“If caught, not only are there school consequences ranging from detention to suspension depending on the severity of the vandalism, but students can be charged for the cost of repair or replacement as well,” said Putterman. “If appropriate, [criminal] charges could also be filed.”

Debbie Kettermen, an afternoon and evening custodian at LHS, detailed the typical types of vandalism she encounters daily while cleaning classrooms and bathrooms.

“[In] my boys’ bathroom, I have only two mirrors left,” Kettermen said. “They’ve broken the mirrors, busted the mirrors. The toilet paper holders, they tear them off the walls. They tear the doors off the hinges. Yesterday, I walked into a flooding bathroom because they shoved a ball and a sock in one of the urinals.”

Kettermen further discussed the vandalism issues she encounters in the girls’ bathrooms and how much of a hassle it is for custodial staff.

“They mainly write all over everything,” Kettermen said. “And, it’s not something easy to wipe off. It’s with white out. So the maintenance guys have to come up and re-spray, paint everything, [and] repaint everything, [since] we have to cover it up because it’s vulgar what they write in there.”

Kettermen explained how the non-stop affects how she stocks the bathroom. She now only supplies a single roll of toilet paper per stall because any all rolls will be thrown in the toilets by the end of the day. She sees this as a significant waste of school resources.

“They’ll take the toilet paper out of the dispensers and throw the whole roll in the commode,” Kettermen said.

Kettermen explained how the vandalism makes it difficult to do her daily tasks, and she spends a significant amount of her work day cleaning up vandalism.

“I have 18 classrooms to clean every night and four big hallways and stairwells, and I don’t have time to take two hours to clean a bathroom,” Ketterman said. “Eighteen classrooms is a lot. I mean, it takes away from the other work that I have to do, and it’s not fair to the teachers because they don’t get their classrooms cleaned right because of the vandalism that I have to clean up.”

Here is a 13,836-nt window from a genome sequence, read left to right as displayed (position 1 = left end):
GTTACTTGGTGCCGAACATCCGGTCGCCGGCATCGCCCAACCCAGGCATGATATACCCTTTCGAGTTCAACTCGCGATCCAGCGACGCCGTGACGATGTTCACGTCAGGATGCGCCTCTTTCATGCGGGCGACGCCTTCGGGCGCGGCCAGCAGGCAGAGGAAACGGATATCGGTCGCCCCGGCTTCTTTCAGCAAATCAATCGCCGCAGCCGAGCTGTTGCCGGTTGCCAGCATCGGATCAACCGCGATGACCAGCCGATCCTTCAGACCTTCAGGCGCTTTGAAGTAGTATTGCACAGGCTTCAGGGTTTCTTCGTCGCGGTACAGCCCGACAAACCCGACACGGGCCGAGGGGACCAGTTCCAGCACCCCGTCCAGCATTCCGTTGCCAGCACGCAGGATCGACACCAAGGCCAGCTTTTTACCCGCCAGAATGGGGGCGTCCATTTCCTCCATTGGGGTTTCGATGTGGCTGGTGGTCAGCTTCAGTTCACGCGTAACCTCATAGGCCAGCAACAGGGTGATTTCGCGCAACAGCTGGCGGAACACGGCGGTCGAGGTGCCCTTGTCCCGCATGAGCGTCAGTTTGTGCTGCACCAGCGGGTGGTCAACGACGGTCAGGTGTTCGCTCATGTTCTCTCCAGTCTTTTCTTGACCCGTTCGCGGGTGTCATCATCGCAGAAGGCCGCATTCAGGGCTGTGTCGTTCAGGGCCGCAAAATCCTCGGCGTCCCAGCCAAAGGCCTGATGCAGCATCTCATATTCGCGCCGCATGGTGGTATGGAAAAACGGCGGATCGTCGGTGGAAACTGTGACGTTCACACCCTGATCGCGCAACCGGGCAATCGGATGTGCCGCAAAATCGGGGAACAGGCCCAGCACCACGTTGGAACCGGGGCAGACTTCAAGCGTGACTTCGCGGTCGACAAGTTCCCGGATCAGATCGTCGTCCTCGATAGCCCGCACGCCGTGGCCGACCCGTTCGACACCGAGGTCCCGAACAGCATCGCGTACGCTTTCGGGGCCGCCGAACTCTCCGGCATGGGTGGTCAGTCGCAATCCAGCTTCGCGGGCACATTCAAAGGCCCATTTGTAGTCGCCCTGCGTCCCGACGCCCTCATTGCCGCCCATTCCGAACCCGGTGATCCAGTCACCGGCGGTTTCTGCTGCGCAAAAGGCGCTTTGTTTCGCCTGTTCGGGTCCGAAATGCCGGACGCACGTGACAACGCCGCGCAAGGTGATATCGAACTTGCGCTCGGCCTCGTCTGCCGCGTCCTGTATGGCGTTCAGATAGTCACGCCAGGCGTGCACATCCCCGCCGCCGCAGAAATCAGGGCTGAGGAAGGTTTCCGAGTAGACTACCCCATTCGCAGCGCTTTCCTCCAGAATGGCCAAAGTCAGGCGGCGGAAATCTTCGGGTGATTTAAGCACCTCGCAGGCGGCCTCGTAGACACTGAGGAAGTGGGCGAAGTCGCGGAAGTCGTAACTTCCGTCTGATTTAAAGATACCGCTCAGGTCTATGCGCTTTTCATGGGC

[In] my boys’ bathroom, I have only two mirrors left. They’ve broken the mirrors, busted the mirrors [and] the toilet paper holders. They tear them off the walls. They tear the doors off the hinges.

— Debbie Kettermen

Linganore students themselves also feel the impact of the vandalism around school.

Sophomore Alex Pietanza explained how most of the bathrooms at LHS are not accessible to all students during the school day.

“Certain bathrooms are [unlocked] in the school, but the ones that are closest to us are always locked,” Pietanza said.

Pietanza believes staff members in the building could be doing better to prevent vandalism at LHS.

“Maybe more teachers knowing how long students are going to the bathroom and seeing different patterns of students that are supposed to be in class [could help],” Pietanza said.

Pietanza shared how recent instances of vandalism opened her eyes to the issue, as a member of the Linganore drama program.

Leading up to the school’s production of “Shrek,” the majority of the drama department’s set pieces for “Shrek” were demolished. Profanities [and racist words] were written all over the set pieces, and some were even destroyed.

Pietanza said there was vomit all over the set as well.

This was a major setback for the drama department whose tech crew worked hard to build the sets that would later be destroyed. This incident has also led to the D-wing doors leading to the performing arts classrooms to be locked during the school day, in addition to after school.

“Our program worked really hard to make those sets, and seeing them get destroyed, [it] was really eye-opening to see [this] happening at our school,” Pietanza said.

From a staff and student perspective, vandalism is still a huge problem at LHS that needs to be remedied.

Joseph Whipp, the Risk and Safety manager at Frederick County Public Schools (FCPS) provided statistics for the extensive vandalism experienced across FCPS schools.

“Looking at the data for schools over the past three years, we have between 22-30 schools effected by vandalism, or about 35-55% [of schools]” Whipp said.

According to Whip, over the last three years, FCPS has had to repair between $55,000-$83,000 in vandalism-related costs.

Presently, FCPS is facing a huge budget crisis, with a $53 million budget shortfall for the 2025 school year. The FCPS Board of Education (BoE) has been forced to resolve the issue with significant cuts to teaching positions and programs, such as the Remote Virtual Program for students in 3rd – 8th grades.

If school vandalism continues at this pace, especially during the budget crisis FCPS is currently confronting, how can the issue be effectively addressed so as not to pose a further burden on the school system and the school community?

Kettermen had a message to share with the students responsible for the ongoing vandalism at LHS: “‘Shame on you,’ is what I’d like to say. ‘Shame on you,’ and I would hope they didn’t do this to their own bathroom[s].”

This story was originally published on The Lance on May 23, 2024.